The golden glow of twilight is a familiar phenomenon to those that love to watch the sun slip away under the horizon. As daylight dims into the complete darkness of evening and night, many of us relish the chance to observe this tranquil transitioning period, but as a sailor or maritime enthusiast, it's important to know the significance of twilight from the practical perspective of navigation.
In our latest blog, Sea Chest takes a look at the difference between the twilight phases and what you need to know about nautical twilight and civil twilight.
First off, it's vital to establish the 3 twilight phases, as each phase is determined by a specific solar elevation angle, where there is still light in the sky but the sun has dipped below the horizon:
What Is Civil Twilight?
This is the brightest twilight phase where most outdoor work can be easily conducted without experiencing any serious visibility issues.
Before fully understanding the different twilight phases, however, it's important to quickly define solar altitude.
Solar altitude is the highest angle of the sun. Therefore, the angle of the sun is 90° degrees directly overhead and 0° when it's at the horizon. Civil Twilight is when the centroid (the geometric centre point of the object) of the sun's circular shape is, at the very most, 6° degrees below the horizon.
As the sun dips lower, Civil Twilight will then be followed by Nautical Twilight...
What Is Nautical Twilight?
The second twilight phase that follows Civil Twilight. During Nautical Twilight the stars and the horizon are simultaneously visible and, as the name suggests, this phase originates from the times when sailors would regularly use the stars for navigation. During this phase, and in good weather conditions, the horizon remains slightly visible, even when there's no moon illumination present, allowing mariners to reliably make use of the stars as a guide.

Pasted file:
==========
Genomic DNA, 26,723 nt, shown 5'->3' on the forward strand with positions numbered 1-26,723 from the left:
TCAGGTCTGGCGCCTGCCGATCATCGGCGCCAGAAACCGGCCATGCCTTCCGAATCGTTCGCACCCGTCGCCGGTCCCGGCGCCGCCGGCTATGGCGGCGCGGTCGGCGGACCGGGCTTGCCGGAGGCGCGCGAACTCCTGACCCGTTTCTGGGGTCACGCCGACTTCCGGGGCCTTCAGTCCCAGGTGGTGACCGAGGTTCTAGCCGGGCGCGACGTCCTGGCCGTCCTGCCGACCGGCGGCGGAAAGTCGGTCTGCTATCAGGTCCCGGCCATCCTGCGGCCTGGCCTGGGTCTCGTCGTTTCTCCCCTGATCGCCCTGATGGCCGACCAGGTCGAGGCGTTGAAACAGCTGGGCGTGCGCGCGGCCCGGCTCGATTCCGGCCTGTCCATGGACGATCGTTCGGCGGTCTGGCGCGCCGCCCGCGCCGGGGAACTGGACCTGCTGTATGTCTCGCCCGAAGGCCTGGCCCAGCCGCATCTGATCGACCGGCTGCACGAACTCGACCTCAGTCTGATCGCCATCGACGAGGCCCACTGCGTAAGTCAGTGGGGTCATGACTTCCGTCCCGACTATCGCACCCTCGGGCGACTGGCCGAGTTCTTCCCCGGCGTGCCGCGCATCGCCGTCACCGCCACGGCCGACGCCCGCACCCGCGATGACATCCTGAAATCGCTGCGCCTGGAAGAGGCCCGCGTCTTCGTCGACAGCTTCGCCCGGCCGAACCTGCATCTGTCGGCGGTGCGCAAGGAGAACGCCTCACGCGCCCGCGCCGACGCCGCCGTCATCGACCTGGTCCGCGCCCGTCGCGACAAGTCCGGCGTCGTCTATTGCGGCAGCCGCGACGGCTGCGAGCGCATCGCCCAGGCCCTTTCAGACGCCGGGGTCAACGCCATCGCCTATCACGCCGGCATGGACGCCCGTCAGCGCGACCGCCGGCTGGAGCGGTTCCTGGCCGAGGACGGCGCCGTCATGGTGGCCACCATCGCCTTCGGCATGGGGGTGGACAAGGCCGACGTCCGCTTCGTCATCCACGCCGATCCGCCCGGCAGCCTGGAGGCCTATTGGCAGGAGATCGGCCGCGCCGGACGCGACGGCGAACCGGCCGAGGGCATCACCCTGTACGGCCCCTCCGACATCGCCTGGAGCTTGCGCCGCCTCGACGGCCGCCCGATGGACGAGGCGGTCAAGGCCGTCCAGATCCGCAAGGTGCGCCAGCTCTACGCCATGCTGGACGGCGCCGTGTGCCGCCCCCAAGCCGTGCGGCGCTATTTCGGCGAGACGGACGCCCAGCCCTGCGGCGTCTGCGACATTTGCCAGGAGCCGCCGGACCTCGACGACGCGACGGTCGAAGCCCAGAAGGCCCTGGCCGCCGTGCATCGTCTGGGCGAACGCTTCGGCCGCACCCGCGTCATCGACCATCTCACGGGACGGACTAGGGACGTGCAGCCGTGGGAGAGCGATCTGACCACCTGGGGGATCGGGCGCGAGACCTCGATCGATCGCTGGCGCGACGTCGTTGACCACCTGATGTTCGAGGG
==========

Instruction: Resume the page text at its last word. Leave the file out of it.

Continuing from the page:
If we consider the 0° degree angle of the horizon, during Nautical Twilight the centroid of the sun is between 6° and 12° below the horizon line. This phase will then be followed by Astronomical Twilight.
What Is Astronomical Twilight?
The darkest of the 3 phases, in Astronomical Twilight the horizon is no longer visible, or exhibits any colour, and the night's sky is only lit by the faint sparkle of stars, planets and other discernible celestial objects, making this a popular time for amateur or hobbyist star gazers in rural or non-light polluted skies.
If we consider the 0° degree angle of the horizon, during Astronomical Twilight the centroid of the sun is between is between 12° and 18° below the horizon line.
In cities and light polluted areas, there will be no question among those looking up at the sky that night has fallen. However, the conditions of Astronomical Twilight may not be good enough for you to pick out all the detail in the night's sky just yet.
What's The Difference Between The 3 Twilight Phases?
The phases of twilight are determined by the individual solar elevation of each phase. Solar elevation is the position of the sun relative to the horizon, so as the sun continues to fall beneath the horizon line, the angles it passes through are signposted by a new twilight phase, from Civil Twilight to Twilight Nautical and, at the lowest angle, Astronomical Twilight.
Each phase has a specific practical purpose attached to it. During the Civil phase you can conduct most outdoor work without any low light issues; in Nautical Twilight sailors can use the stars to navigate and, at Astronomical Twilight; the darkest phase is reached and the brightest stars and celestial objects become visible.